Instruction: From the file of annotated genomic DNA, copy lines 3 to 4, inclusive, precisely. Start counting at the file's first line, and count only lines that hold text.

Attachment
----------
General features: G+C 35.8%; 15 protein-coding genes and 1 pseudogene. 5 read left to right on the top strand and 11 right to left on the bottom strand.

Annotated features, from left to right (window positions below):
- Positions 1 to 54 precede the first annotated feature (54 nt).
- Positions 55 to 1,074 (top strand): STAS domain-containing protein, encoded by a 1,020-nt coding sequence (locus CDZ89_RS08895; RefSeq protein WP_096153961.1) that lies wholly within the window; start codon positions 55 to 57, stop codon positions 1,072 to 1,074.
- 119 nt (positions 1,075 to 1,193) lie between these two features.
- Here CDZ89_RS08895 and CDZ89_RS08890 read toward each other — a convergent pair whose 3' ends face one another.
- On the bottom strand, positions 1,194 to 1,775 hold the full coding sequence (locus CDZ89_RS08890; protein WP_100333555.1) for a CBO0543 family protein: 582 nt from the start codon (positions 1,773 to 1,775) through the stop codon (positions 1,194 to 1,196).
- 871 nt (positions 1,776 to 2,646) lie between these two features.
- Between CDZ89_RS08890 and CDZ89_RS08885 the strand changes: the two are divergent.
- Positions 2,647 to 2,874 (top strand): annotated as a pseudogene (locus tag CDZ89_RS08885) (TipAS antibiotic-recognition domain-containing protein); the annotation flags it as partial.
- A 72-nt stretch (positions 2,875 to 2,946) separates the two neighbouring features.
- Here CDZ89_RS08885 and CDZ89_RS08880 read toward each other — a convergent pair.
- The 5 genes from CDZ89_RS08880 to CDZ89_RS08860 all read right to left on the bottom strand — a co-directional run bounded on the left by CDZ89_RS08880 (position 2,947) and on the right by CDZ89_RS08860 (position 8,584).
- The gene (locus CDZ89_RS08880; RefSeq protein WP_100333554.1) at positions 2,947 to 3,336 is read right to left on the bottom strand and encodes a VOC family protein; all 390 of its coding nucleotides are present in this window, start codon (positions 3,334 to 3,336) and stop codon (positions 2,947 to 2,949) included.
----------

- Positions 1 to 54 precede the first annotated feature (54 nt).
- Positions 55 to 1,074 (top strand): STAS domain-containing protein, encoded by a 1,020-nt coding sequence (locus CDZ89_RS08895; RefSeq protein WP_096153961.1) that lies wholly within the window; start codon positions 55 to 57, stop codon positions 1,072 to 1,074.